The BDF is principally dedicated to the maintenance of internal security and the protection of the shores of the Bahrain archipelago. Nevertheless, with the rise of tensions in the Persian Gulf, the force has nearly tripled in size since 1984 and has added significantly to its inventory of modern armaments. Its total personnel strength in 1992 was about 6,150: army, 5,000; navy, 500; and air force, 650. The Bahraini army is organized into one brigade, consisting of two mechanized infantry battalions, one tank battalion, one special forces battalion, an armored car squadron, and two artillery and two mortar batteries. Its principal armored weapons are M-60A3 main battle tanks purchased from the United States in the late 1980s. Deliveries are awaited on an order for eighty United States M-113 APCs, supplementing a mixed accumulation of older armored vehicles. The army's artillery pieces consist of a few towed 105mm and 155mm howitzers. Its principal antitank weapon is the BGM-71 AI-TOW wire-guided missile (see table 39, Appendix).
Until 1979, when its first fast-attack craft were ordered from the Federal Republic of Germany (West Germany), Bahrain's maritime force was a coast guard under the supervision of the minister of interior. As of 1992, the navy was equipped with two Lürssen sixty-two-meter corvettes. One Dauphin helicopter armed with an antiship missile has been delivered for use with the corvettes. The navy also has in its inventory four forty-five- meter Lürssen fast-attack craft and two thirty-eight-meter craft. The coast guard operates a variety of patrol craft, as well as three landing craft and a Hovercraft.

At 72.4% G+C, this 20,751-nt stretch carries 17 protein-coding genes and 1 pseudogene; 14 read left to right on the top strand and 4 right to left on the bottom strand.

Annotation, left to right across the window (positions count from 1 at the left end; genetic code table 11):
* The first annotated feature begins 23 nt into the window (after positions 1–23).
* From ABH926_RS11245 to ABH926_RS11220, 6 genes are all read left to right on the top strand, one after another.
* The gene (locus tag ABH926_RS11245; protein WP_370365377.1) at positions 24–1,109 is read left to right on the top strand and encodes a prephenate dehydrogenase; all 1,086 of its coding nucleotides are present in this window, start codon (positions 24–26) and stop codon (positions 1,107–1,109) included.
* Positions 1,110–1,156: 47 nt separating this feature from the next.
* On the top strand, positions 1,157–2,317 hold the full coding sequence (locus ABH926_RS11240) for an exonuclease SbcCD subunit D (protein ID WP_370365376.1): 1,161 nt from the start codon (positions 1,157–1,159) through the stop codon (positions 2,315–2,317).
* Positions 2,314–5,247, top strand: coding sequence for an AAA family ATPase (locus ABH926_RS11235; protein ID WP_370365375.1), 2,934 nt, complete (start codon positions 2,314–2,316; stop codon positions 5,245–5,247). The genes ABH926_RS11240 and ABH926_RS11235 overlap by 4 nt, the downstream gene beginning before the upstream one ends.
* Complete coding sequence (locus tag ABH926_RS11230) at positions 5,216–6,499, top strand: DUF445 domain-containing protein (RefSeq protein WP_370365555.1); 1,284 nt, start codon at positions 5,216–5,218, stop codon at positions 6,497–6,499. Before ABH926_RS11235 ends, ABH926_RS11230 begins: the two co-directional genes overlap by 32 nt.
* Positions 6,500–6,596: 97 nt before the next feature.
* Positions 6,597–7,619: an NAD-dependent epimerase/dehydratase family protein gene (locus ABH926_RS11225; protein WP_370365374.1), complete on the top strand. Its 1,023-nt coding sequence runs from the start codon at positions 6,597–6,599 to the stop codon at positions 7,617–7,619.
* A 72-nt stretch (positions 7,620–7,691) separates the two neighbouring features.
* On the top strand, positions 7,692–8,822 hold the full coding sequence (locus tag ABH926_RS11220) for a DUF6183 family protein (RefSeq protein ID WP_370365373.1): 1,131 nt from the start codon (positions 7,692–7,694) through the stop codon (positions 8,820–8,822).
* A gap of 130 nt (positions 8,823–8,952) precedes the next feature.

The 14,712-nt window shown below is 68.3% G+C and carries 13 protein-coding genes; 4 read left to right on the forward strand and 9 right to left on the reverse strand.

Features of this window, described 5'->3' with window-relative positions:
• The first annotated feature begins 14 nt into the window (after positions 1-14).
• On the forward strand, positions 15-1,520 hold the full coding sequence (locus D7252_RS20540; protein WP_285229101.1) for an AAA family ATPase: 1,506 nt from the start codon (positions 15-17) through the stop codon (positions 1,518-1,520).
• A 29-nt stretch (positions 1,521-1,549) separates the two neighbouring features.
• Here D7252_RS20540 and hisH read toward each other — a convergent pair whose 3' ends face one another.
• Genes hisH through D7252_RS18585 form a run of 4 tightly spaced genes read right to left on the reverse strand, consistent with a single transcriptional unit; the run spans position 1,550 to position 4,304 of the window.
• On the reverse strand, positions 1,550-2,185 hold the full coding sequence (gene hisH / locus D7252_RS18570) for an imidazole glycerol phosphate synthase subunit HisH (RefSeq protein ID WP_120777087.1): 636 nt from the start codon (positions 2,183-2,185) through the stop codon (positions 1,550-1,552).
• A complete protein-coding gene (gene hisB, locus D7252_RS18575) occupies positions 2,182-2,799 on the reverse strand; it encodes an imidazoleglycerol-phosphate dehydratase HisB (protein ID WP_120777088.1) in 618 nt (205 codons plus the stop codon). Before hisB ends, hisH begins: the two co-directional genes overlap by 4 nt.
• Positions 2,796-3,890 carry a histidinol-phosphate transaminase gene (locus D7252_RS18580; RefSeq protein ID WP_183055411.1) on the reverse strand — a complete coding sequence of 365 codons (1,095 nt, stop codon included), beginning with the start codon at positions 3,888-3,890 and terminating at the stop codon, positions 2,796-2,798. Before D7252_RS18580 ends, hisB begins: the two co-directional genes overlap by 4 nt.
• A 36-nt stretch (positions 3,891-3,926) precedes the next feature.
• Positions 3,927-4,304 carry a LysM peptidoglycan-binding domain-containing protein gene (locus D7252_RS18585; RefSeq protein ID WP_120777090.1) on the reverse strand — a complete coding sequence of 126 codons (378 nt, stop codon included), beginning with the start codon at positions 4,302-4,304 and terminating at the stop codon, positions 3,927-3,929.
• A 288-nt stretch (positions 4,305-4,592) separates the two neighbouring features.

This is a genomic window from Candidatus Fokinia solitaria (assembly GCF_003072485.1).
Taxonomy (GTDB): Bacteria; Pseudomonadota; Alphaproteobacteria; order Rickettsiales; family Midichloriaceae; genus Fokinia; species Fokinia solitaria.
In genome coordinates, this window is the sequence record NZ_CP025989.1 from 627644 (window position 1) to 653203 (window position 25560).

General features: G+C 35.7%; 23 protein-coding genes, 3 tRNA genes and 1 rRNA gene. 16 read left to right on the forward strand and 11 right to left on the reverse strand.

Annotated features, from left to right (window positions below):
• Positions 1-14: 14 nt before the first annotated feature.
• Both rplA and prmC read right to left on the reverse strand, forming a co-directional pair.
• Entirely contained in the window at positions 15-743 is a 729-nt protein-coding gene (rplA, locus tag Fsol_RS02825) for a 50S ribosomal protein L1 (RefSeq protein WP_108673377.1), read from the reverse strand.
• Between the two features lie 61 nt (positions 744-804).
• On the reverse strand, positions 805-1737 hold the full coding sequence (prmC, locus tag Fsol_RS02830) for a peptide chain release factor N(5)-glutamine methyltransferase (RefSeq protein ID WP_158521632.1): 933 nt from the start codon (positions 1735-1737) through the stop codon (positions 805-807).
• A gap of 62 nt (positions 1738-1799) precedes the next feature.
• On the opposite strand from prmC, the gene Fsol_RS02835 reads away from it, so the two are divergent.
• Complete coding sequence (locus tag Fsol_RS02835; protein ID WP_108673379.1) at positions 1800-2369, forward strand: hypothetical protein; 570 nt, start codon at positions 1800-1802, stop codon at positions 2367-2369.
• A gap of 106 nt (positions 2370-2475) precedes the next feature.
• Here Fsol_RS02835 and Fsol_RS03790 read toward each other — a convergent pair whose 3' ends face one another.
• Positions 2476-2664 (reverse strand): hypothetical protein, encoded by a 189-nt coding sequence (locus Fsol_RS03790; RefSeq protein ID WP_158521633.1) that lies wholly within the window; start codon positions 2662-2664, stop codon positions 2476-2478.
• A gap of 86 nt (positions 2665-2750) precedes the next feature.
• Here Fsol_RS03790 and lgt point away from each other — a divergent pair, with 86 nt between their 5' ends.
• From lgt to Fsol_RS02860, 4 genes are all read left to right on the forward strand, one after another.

The Bahraini air force began operations in 1977 with a gradually expanding fleet of helicopters. Its first combat aircraft--United States F-5s--were acquired in 1986, followed in 1990 by more advanced F-16s. As of 1992, it had twelve F-5s and twelve F-16s. Eight Apache attack helicopters were ordered from the United States in 1991 to defend the archipelago and offshore oil platforms against incursions or terrorist action. I-Hawk SAMs are on order as the principal air defense weapon. After initially being denied shoulder-fired Stinger SAMs by congressional objections, Bahrain was allowed to purchase the weapons on a provisional basis and later to retain them permanently. The main air force base is adjacent to Bahrain International Airport on Al Muharraq. Another base developed for use in the Persian Gulf War is available near the southern tip of Bahrain; as of 1992, it was being used for servicing carrier-based United States aircraft.